Using an Invocation of a JavaScript Function to Perform the Change

Invoking a JavaScript function to actually perform a change is a good way to make your code more readable and less error prone. Notice how the text in the background is changed to Ouch!.
Invoking a JavaScript function to actually perform a change is a good way to make your code more readable and less error prone. Notice how the text in the background is changed to Ouch!.

Utilizing a JavaScript Built-In Function

There are a number of handy JavaScript functions which you can use in your web pages. The Date() function is one of them. When building a web page you could simply run a script to display the time the page was loaded. In other cases you might want to use JavaScript to set and refresh a simple digital clock. Simple options are available and by styling you can make them as simple or involved as you want.

Displaying Day and Time by Invoking a Built-In Function

In this example we invoke our own function displayDate which simply makes an assignment to the "empty" paragraph demo. This allows you to decide on the placement of the information within the page.
In this example we invoke our own function displayDate which simply makes an assignment to the "empty" paragraph demo. This allows you to decide on the placement of the information within the page.

An onload Example

This is an example of an onload event. The event handler in this case checks to see if cookies are enabled in the browser. An alert box indicates the result of making that determination.
This is an example of an onload event. The event handler in this case checks to see if cookies are enabled in the browser. An alert box indicates the result of making that determination.

A JavaScript onload Example

In this example, we check to see if cookies are enabled in the browser. This example illustrates something more and something we have been taking for granted.

When we perform a document.write("Something"); What are we really doing? In terms of the OOP model, document is really an object and it is the entire writable area of the screen or web page. write is a method associated with the object.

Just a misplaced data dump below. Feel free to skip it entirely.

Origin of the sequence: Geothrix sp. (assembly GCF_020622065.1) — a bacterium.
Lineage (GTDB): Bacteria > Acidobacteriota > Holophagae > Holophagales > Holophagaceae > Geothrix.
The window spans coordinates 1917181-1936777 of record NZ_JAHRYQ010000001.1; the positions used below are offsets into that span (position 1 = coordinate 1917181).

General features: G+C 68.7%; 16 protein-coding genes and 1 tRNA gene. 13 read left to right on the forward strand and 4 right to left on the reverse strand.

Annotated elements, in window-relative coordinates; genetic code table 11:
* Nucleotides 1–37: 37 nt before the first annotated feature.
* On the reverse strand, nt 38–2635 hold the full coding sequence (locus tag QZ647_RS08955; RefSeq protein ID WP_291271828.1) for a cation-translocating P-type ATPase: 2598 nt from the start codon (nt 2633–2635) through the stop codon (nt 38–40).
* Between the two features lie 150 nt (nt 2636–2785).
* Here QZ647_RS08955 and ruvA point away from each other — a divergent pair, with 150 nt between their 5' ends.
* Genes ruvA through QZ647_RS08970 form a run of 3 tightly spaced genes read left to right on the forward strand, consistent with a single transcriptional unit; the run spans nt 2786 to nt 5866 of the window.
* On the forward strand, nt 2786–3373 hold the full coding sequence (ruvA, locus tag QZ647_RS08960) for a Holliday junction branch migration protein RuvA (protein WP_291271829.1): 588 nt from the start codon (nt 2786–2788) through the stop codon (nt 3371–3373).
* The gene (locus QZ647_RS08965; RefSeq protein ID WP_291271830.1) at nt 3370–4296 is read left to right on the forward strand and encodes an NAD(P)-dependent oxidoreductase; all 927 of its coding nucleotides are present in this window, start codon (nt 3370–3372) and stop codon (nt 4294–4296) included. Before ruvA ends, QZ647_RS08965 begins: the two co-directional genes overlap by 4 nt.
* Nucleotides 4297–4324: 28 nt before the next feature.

Now, notice carefully at the current example, we have never seen the object "navigator" before. That is because it is not part of the HTML DOM but rather is a part of the BOM, Browser Object Model which we will be discussing in the next tutorial.

A mouse Event Handler Example

In this example we look at the two events which occur. When we mouse over the rectangle the code changes. Then when we leave the rectangle it changes back to the original text. This is the general case for "mousing"

A mouseover/mouseout Example

This is about the simplest onmouseover/onmouseout example one can find. It simply toggles the text in the box. Naturally, one could add more features such as changint the box size or the box color.
This is about the simplest onmouseover/onmouseout example one can find. It simply toggles the text in the box. Naturally, one could add more features such as changint the box size or the box color.

The HTML DOM is a Hierachy

Wrap Up and What's Next

In this tutorial we looked at modifying the HTML DOM when an event occurs. The code which makes the change is called an event handler. Anything that you could possibly do in interacting with a web page could probably result in some coding for the event. We indicated that there are four types of events: when pages are loaded and unloaded, when there is a mouse action, when an input value is entered to changed, and when a button is clicked.

Thereis some other items related to the HTML DOM such as nodes and nodelists which we will defer until we have had the opportunity to study JavaScript arrays.

We alluded to the Browser Object Model (BOM) in this tutorial in that we used it to determine wheteher cookies were enabled. Unfortunately the BOM is not like the DOM. There is no uniform adopted standard. So, it must be used with care. Many of the methods which can be used in the BOM have been adopted by the major browsers (e.g. Chrome, Internet Explorer, Safari, Opera, etc.) but more on this subject in the next installment.

Till then experiment with the enevnts we didn't get to illustrate. The list in this tutorial is a good place to start ferreting out information.